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Holderness commemorates 100 years since the end of the First World War


ACROSS Holderness communities are preparing for Remembrance Day on Sunday. Here is a taste of some of the events in our area…

REMEMBRANCE events get underway in Withernsea with a Remembrance concert at St Matthew’s Church in Hull Road tomorrow, November 9, at 7pm. The free entry event, supported by the East Riding of Yorkshire Council; will include the One Voice Choir, Swansong and music, poetry and a sing-along. Names of those killed in World War 1 are remembered on pillars in the church.

On Armistice Day itself, which is on Remembrance Sunday, at 6am pipers Chris Barker and Ian Small from the Kingstown Scottish Pipers will pipe the traditional Scottish lament ‘Battle’s Over’ in Withernsea. This will take place at the same time as 1,000 individual pipers, play the same tune across the UK.

Later, nationwide, 1,000 individual buglers will play the Last Post at 6.55pm and 1,000 beacons will be lit to symbolise peace and the end of darkness, with beacons lit in Holderness.

Bells will ring out at Roos Church, to celebrate peace, part of a ‘Ring out for peace,’ nationwide initiative. Town criers will also take part in a cry for peace and be part of an international cry for peace around the world.

In Withernsea, St Matthew’s Church on Hull Road, will host a united Remembrance Day service on Sunday, November 11, at 10am, led by Reverend Martin Faulkner. It will end at 10.45am when the congregation and representatives from the Royal British Legion and organisations will gather at the New War Memorial in the Memorial Gardens for the wreath laying ceremony at 11am. A wreath will be layed at the new civilian memorial in the Memorial Gardens to honour those who lost their lives in World War II, many during the air raids which hit the town.

Immediately after a second act of remembrance will be held at the Old War Memorial in the Italian Gardens, followed by refreshments at the Meridian Centre.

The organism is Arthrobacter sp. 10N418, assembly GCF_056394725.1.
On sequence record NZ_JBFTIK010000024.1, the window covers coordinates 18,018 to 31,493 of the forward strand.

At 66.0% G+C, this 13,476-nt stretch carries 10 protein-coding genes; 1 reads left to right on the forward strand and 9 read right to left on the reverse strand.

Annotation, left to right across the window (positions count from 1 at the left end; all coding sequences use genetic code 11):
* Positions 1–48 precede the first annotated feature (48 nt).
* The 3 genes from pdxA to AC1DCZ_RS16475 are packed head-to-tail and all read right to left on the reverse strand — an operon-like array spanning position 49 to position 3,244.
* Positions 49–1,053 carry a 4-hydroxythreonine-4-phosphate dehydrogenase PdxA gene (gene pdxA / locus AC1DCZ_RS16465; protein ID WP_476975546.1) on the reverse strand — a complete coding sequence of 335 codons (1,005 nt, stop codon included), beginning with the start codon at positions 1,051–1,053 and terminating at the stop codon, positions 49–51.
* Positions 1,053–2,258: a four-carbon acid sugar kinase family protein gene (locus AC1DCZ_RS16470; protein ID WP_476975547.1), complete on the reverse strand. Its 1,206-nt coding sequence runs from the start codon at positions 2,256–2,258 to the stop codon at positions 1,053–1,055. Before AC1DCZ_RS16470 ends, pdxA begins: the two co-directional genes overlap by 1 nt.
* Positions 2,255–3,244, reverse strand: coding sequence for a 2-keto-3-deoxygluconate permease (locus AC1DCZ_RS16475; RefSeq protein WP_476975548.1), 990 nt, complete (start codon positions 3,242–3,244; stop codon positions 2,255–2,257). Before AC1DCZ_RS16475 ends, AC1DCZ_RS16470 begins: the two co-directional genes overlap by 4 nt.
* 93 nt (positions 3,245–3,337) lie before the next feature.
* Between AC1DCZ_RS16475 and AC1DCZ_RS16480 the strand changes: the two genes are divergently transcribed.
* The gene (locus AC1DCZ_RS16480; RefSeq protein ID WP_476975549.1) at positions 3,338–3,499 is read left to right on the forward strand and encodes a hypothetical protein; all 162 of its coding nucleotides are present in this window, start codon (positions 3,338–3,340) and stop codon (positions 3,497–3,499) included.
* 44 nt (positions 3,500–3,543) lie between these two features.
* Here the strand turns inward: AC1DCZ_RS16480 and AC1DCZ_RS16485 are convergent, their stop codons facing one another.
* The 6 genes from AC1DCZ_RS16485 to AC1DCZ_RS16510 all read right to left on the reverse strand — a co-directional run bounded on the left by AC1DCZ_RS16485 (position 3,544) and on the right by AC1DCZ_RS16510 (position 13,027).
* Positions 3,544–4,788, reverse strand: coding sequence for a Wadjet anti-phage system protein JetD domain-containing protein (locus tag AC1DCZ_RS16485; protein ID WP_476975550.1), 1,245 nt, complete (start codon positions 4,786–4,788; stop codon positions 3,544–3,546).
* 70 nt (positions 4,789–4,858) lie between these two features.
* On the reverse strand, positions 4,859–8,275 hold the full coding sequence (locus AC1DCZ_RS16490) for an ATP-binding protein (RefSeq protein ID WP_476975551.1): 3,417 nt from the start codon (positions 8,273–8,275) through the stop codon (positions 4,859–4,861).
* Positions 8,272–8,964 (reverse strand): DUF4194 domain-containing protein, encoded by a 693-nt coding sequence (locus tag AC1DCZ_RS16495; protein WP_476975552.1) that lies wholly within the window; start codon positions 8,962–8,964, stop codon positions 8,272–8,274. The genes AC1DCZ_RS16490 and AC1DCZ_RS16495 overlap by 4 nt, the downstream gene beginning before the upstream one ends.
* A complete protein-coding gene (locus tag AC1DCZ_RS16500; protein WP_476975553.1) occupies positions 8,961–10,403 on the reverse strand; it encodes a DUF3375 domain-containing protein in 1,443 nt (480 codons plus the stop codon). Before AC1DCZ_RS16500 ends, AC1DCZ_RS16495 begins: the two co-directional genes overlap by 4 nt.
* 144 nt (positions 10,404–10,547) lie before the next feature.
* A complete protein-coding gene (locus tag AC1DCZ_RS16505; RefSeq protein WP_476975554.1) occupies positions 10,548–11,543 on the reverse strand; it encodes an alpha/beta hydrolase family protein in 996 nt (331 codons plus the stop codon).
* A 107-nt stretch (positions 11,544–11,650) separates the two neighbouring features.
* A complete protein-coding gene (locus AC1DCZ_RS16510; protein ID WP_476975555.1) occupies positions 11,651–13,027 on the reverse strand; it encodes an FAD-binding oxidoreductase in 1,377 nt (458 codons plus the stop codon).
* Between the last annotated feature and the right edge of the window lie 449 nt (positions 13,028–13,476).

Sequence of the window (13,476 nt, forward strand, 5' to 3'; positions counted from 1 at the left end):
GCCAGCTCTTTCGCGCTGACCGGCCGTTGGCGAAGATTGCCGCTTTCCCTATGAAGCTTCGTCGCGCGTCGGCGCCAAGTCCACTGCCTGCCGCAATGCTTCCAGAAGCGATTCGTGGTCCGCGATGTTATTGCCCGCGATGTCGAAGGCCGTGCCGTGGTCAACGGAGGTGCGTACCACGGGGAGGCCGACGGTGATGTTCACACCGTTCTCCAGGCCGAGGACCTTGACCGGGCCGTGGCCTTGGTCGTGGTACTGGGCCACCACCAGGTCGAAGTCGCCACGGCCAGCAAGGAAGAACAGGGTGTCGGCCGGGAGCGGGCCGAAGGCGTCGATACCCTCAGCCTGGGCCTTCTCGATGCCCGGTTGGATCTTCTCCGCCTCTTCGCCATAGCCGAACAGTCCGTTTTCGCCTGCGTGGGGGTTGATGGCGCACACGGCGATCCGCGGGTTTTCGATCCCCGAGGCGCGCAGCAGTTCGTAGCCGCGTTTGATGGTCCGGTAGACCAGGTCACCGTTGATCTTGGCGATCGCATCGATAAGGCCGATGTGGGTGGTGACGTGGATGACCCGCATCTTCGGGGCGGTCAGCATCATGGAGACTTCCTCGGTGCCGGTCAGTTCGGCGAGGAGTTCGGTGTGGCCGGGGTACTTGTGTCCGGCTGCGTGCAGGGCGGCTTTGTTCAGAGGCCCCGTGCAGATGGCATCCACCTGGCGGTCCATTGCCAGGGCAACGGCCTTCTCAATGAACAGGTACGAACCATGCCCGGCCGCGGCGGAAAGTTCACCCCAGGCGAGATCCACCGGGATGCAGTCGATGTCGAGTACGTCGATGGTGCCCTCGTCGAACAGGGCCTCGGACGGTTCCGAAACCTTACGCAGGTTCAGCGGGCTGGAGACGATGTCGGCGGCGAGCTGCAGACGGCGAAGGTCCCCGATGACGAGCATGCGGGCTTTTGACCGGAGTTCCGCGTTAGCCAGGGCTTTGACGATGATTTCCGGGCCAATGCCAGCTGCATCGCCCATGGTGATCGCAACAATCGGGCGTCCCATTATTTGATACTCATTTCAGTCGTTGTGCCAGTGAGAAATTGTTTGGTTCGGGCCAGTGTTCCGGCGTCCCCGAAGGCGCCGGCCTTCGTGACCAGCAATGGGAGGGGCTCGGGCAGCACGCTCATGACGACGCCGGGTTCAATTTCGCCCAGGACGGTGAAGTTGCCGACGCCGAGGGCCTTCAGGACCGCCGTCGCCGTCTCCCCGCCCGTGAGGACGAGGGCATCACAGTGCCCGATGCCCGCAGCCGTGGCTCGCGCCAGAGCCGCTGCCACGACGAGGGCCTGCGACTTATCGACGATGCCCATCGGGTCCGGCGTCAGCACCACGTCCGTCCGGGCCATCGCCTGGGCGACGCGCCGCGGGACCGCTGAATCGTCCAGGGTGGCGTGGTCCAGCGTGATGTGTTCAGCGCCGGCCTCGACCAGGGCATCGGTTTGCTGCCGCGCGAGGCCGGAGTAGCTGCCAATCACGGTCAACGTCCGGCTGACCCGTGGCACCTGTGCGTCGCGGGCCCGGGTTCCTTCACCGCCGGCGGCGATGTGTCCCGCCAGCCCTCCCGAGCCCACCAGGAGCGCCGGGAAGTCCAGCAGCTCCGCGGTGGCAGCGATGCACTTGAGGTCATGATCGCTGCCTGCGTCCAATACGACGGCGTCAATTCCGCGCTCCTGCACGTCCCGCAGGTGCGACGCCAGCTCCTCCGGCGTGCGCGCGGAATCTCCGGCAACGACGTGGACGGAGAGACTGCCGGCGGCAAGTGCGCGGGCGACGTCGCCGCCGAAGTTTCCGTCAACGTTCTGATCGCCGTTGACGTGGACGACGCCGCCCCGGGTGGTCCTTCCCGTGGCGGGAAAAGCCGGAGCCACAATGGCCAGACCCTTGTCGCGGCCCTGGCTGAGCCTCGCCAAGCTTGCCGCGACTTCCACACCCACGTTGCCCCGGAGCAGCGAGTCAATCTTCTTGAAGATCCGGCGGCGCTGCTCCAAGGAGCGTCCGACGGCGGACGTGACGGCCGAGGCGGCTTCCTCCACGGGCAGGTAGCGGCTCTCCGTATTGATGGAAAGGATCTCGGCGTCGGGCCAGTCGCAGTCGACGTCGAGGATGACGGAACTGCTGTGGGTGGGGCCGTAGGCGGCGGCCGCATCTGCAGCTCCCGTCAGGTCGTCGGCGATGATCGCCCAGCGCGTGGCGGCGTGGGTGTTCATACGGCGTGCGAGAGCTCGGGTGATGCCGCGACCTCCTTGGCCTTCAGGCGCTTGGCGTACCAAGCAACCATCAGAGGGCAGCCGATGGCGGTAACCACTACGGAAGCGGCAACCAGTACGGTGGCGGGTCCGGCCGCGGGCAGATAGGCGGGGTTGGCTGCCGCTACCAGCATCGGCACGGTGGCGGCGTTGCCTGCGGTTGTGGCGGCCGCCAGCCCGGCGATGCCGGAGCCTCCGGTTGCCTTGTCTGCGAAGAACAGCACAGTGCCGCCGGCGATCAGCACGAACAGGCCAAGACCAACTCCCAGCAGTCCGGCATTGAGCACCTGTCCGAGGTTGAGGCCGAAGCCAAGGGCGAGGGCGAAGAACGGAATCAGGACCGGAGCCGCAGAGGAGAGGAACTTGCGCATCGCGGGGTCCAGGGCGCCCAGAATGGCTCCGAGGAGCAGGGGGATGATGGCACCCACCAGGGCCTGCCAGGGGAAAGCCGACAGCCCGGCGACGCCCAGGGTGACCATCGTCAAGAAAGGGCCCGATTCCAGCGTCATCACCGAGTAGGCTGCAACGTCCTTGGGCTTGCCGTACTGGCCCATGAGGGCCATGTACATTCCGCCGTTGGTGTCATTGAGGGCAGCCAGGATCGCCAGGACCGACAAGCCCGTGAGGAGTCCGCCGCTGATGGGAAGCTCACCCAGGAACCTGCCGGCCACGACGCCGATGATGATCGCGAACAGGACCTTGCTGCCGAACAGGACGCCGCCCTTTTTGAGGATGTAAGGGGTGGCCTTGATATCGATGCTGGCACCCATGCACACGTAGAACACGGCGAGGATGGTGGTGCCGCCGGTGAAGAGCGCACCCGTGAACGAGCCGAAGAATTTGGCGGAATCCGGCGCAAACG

A highlight will include the laying of sea of poppies near the beacon. Up to 4,000 knitted poppies mixed with conventional Royal British Legion and velvet poppies in red and purple poppies (to remember lost animals in the First World War), will be laid out facing out to sea. The idea was mooted by the Mayor, Terry Dagnall who is delighted by the community’s support. A soldier made out of poppies will also be unveiled and in a separate project by a resident, Jim Blake, cut-out figures of soldiers are to be placed on the bank near Memorial Gardens.

And in Bilton the community has also gone above and beyond to mark the 100 years since the end of the Great War, Bilton Parish Council and the Royal British Legion Branch have jointly commissioned two ‘Tommy’ silhouettes to be purchased and sited at the War Memorial. This together with the trough of genuine Flanders poppies planted earlier this year by the parish council will form a permanent commemoration.

A spokesperson said: “We would also like to express thanks to local volunteers, Lee Sims, Steve Little, Steve Dale and local PCSO Darren Bainton, who spent time in clearing the area around the rear of the memorial in order that the statues will be able to be installed. Thanks must also be given to a local resident, who has generously agreed to pay for a fence to be installed beyond the trees to complete the vast improvement to the area.”

Bilton’s annual Service of Remembrance on Sunday will see the parade form up at 10.30am on the village hall car park. It will be inspected by a representative of the Lord Lieutenant of East Riding, led by parade marshal, Chris Milner. The parade will march to the village War memorial, where a service conducted by Mr Allan Hugman will be held, involving children from the village primary school, the local Brownies, and the Hull Scottish Pipe Band and trumpeter, Rosie Wilson, beginning at 10.55am.

All residents are welcome to attend the service, which will be followed by a buffet courtesy of the Royal British Legion Club.

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